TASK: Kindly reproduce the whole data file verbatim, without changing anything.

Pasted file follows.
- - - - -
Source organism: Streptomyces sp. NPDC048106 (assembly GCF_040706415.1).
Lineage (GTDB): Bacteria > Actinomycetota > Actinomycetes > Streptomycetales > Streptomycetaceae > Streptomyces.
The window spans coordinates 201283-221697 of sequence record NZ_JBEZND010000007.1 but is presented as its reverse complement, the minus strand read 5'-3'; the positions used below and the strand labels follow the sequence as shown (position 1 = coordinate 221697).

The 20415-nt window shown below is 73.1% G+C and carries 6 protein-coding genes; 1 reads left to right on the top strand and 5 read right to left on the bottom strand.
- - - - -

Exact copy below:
Source organism: Streptomyces sp. NPDC048106 (assembly GCF_040706415.1).
Lineage (GTDB): Bacteria > Actinomycetota > Actinomycetes > Streptomycetales > Streptomycetaceae > Streptomyces.
The window spans coordinates 201283-221697 of sequence record NZ_JBEZND010000007.1 but is presented as its reverse complement, the minus strand read 5'-3'; the positions used below and the strand labels follow the sequence as shown (position 1 = coordinate 221697).

The 20415-nt window shown below is 73.1% G+C and carries 6 protein-coding genes; 1 reads left to right on the top strand and 5 read right to left on the bottom strand.